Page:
But trees, rocks, whales, water, lightning and crude oil, these and billions of others are wonders not of our own making and they retain their mystery even beyond our limited descriptions, applications and external observations, for they, like us, exist as complementary parts of this whole, we call the universe. Though we are capable of noticing, examining, experimenting, hypothesizing, and reasoning and concluding, we must constantly try to ensure that our interpretations of the natural world are offered with the greatest of caution. Description and supposition must never parade as resolution. And while we may decide how to explain photosynthesis or blood circulation, or offer ideas on why there's oil in the ground, we must be careful not to minimize the mystery that exists beyond our comprehension; for if the natural creations disappear, we will most decidedly disappear as well.
We must also be prudent with our own acceptance of explanations lest they strip away our awe and reverence for the things and processes they attempt to define. It is certainly not necessary to understand how the brain works in order to use it! Nor are we required to understand the “biology of prayer” for it to be effective.
We can use our explanations to enhance our sense of mystery, reverence and awe, or to diminish it. The choice is ours.
On a television program about “life after death”, I heard a doctor explain that certain brain chemicals and body processes contribute to the perceptions often present in a near-death experience. Essentially, she suggested that this experience is not actually “real” but only a product of the mind. Such insinuations are unfortunate, for explaining our perceptions in terms of molecular or cellular function is no different from explaining the universe in terms of quantum physics or describing a whole tree in terms of all of its various cells, parts, and processes. Everything can be brought down to a subatomic level of explanation but that does not make anything less real.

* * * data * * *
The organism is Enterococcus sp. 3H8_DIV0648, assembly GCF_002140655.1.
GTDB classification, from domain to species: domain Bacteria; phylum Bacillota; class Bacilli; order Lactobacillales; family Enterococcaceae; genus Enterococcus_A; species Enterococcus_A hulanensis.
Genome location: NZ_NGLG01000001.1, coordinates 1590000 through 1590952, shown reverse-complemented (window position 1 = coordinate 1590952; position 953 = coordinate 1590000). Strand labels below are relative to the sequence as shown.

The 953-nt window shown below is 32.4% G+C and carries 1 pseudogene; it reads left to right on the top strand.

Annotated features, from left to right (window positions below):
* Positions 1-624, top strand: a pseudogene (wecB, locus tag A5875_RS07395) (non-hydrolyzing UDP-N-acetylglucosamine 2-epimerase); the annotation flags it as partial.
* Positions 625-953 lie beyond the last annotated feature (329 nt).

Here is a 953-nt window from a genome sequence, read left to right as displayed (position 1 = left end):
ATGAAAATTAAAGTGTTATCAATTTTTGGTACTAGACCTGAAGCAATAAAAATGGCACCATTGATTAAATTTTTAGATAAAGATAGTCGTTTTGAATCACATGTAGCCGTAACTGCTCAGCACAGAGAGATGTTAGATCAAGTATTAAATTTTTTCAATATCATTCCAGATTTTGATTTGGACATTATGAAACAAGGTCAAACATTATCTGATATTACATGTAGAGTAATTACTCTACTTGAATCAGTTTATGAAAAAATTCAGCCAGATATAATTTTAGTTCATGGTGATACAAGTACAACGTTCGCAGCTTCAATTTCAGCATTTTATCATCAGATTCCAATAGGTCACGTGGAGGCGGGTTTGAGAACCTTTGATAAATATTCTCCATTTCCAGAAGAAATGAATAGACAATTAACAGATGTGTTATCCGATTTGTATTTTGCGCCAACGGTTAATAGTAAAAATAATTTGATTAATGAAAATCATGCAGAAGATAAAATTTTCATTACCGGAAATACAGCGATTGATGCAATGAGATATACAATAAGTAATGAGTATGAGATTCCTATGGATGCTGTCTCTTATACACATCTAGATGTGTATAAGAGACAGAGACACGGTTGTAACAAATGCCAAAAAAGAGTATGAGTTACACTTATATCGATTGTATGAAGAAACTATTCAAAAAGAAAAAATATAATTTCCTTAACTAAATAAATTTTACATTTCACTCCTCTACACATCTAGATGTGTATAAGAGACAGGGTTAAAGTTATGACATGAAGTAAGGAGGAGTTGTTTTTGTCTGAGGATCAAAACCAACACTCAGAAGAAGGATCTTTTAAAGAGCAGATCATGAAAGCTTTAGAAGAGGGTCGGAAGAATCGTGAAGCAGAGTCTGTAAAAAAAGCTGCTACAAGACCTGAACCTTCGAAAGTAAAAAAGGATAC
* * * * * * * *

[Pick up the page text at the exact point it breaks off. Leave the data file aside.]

We can describe how a rose grows, how photosynthesis works, how the capillary action of the roots and stem draw moisture to its leaves but our understanding doesn't include an explanation of how that particular combination of atoms combined to form a rose in the first place, without our help. Evolution? No. That only explains how the plant may have changed, not how the very first rose began, nor why. It is at this level that mystery remains and retains our awe while we make all sorts of educated guesses. When we appreciate the natural wonder and mystery in our lives, we want to tread carefully, and to keep our senses acute, our thoughts sharp and our emotions balanced, so that we may appreciate and understand life with as much perspicuity and pleasure as possible.
We must take care not to let our search for “explanation” reach the point at which we no longer feel a sense of wonder and awe, for it is that sense which keeps us humble long enough to take care with our observations and our explanations, lest they lead us to arrogance and despair. No species can survive if it continually repeats its errors and passes those mistakes along to subsequent generations.
- No words, equations or formulae equal what they describe.
Dr. Wilder Penfield, in his experiments on the brain could locate many areas that the brain controlled but could not find the “I” that controlled the dialogue.Next
- All “explanations” are merely fingers pointing at the awesome intricacies of life and saying, “Wow!”